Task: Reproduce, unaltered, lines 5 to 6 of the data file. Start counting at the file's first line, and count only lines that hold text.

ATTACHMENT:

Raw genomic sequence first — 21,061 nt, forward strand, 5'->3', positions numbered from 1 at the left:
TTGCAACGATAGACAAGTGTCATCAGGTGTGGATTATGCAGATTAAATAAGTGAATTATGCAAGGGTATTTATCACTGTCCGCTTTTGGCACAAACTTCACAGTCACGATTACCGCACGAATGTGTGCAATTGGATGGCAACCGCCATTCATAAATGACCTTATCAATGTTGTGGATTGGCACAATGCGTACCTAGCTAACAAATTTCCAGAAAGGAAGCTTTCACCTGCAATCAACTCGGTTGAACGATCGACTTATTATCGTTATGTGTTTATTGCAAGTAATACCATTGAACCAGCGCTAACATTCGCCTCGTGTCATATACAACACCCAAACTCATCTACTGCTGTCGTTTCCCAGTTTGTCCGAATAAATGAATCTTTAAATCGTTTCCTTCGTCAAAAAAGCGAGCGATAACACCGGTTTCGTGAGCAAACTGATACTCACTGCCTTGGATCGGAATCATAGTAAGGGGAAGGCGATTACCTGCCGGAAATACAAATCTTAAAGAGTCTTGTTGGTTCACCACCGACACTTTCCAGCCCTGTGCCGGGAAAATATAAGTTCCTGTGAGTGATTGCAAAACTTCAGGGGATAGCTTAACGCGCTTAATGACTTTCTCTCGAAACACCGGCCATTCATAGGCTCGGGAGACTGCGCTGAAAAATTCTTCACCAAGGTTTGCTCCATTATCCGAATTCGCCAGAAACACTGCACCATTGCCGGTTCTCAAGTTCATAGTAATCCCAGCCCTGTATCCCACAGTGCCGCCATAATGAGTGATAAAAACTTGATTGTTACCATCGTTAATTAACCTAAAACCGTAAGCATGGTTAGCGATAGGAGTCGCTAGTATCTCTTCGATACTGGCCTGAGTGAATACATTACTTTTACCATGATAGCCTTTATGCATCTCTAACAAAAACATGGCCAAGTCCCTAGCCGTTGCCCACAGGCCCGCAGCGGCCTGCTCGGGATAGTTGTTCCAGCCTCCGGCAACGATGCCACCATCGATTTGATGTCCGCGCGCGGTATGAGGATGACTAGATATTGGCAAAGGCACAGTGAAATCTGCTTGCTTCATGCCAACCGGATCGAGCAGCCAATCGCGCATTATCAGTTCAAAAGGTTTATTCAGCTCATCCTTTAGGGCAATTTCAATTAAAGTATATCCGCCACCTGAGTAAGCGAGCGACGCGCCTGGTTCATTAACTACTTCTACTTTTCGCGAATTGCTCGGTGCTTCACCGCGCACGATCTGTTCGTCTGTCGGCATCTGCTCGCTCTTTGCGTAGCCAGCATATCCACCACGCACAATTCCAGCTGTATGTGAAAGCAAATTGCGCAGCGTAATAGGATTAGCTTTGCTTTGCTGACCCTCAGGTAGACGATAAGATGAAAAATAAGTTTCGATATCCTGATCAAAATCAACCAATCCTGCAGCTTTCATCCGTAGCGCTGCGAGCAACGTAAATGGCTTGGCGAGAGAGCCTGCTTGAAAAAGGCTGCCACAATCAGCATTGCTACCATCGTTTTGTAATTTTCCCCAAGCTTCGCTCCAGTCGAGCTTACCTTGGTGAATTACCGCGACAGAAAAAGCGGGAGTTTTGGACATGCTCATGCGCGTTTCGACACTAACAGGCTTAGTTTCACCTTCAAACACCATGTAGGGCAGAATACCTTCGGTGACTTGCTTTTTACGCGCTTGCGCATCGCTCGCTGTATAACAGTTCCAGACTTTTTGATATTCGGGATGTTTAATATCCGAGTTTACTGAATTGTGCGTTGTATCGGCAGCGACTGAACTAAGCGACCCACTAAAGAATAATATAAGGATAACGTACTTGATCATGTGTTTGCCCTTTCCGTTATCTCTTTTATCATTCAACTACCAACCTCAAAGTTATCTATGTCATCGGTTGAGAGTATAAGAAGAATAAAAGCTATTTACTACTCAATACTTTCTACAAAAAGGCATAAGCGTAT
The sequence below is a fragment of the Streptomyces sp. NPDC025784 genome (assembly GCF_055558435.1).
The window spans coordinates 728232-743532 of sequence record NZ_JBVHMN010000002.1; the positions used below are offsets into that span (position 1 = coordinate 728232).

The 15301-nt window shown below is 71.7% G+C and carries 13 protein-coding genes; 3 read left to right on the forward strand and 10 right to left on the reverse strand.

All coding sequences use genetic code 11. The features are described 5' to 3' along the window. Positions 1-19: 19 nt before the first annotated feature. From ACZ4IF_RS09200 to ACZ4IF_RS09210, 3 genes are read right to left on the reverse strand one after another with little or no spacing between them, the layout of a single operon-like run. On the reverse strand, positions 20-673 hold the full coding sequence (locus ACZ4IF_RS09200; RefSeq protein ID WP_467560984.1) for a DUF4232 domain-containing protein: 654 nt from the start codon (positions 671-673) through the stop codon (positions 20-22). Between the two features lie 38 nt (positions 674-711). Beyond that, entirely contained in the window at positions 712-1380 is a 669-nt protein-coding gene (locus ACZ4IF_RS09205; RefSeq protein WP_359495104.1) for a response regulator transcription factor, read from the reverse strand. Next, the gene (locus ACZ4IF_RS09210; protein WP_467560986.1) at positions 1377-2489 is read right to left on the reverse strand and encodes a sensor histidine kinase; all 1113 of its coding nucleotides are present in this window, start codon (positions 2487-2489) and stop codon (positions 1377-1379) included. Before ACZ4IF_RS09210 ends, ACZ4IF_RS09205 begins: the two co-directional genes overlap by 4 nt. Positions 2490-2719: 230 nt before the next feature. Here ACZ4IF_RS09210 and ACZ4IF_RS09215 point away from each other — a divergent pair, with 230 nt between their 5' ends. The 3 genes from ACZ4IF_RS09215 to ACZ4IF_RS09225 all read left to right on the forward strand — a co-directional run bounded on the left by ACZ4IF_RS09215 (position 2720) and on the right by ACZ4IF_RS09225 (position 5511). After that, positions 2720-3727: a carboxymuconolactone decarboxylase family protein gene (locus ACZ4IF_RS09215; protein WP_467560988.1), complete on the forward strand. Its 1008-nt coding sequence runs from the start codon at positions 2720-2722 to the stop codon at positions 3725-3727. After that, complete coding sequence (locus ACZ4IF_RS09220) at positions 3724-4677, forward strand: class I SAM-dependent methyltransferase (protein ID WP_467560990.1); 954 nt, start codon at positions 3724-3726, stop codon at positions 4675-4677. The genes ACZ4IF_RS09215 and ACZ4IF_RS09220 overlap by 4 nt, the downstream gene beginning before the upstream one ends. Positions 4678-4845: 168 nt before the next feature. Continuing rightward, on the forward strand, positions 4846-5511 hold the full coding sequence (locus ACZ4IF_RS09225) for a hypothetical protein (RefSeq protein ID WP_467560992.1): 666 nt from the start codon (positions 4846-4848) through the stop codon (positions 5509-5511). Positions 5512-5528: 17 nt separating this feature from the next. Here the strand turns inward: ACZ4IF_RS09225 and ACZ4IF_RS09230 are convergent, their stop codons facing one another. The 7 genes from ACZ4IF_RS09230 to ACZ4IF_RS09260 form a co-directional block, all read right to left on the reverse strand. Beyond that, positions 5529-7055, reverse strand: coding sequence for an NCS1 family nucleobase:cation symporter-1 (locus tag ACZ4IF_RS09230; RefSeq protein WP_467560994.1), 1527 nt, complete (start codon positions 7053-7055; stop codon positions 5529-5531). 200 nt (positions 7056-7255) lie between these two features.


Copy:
The 15301-nt window shown below is 71.7% G+C and carries 13 protein-coding genes; 3 read left to right on the forward strand and 10 right to left on the reverse strand.

All coding sequences use genetic code 11. The features are described 5' to 3' along the window. Positions 1-19: 19 nt before the first annotated feature. From ACZ4IF_RS09200 to ACZ4IF_RS09210, 3 genes are read right to left on the reverse strand one after another with little or no spacing between them, the layout of a single operon-like run. On the reverse strand, positions 20-673 hold the full coding sequence (locus ACZ4IF_RS09200; RefSeq protein ID WP_467560984.1) for a DUF4232 domain-containing protein: 654 nt from the start codon (positions 671-673) through the stop codon (positions 20-22). Between the two features lie 38 nt (positions 674-711). Beyond that, entirely contained in the window at positions 712-1380 is a 669-nt protein-coding gene (locus ACZ4IF_RS09205; RefSeq protein WP_359495104.1) for a response regulator transcription factor, read from the reverse strand. Next, the gene (locus ACZ4IF_RS09210; protein WP_467560986.1) at positions 1377-2489 is read right to left on the reverse strand and encodes a sensor histidine kinase; all 1113 of its coding nucleotides are present in this window, start codon (positions 2487-2489) and stop codon (positions 1377-1379) included. Before ACZ4IF_RS09210 ends, ACZ4IF_RS09205 begins: the two co-directional genes overlap by 4 nt. Positions 2490-2719: 230 nt before the next feature. Here ACZ4IF_RS09210 and ACZ4IF_RS09215 point away from each other — a divergent pair, with 230 nt between their 5' ends. The 3 genes from ACZ4IF_RS09215 to ACZ4IF_RS09225 all read left to right on the forward strand — a co-directional run bounded on the left by ACZ4IF_RS09215 (position 2720) and on the right by ACZ4IF_RS09225 (position 5511). After that, positions 2720-3727: a carboxymuconolactone decarboxylase family protein gene (locus ACZ4IF_RS09215; protein WP_467560988.1), complete on the forward strand. Its 1008-nt coding sequence runs from the start codon at positions 2720-2722 to the stop codon at positions 3725-3727. After that, complete coding sequence (locus ACZ4IF_RS09220) at positions 3724-4677, forward strand: class I SAM-dependent methyltransferase (protein ID WP_467560990.1); 954 nt, start codon at positions 3724-3726, stop codon at positions 4675-4677. The genes ACZ4IF_RS09215 and ACZ4IF_RS09220 overlap by 4 nt, the downstream gene beginning before the upstream one ends. Positions 4678-4845: 168 nt before the next feature. Continuing rightward, on the forward strand, positions 4846-5511 hold the full coding sequence (locus ACZ4IF_RS09225) for a hypothetical protein (RefSeq protein ID WP_467560992.1): 666 nt from the start codon (positions 4846-4848) through the stop codon (positions 5509-5511). Positions 5512-5528: 17 nt separating this feature from the next. Here the strand turns inward: ACZ4IF_RS09225 and ACZ4IF_RS09230 are convergent, their stop codons facing one another. The 7 genes from ACZ4IF_RS09230 to ACZ4IF_RS09260 form a co-directional block, all read right to left on the reverse strand. Beyond that, positions 5529-7055, reverse strand: coding sequence for an NCS1 family nucleobase:cation symporter-1 (locus tag ACZ4IF_RS09230; RefSeq protein WP_467560994.1), 1527 nt, complete (start codon positions 7053-7055; stop codon positions 5529-5531). 200 nt (positions 7056-7255) lie between these two features.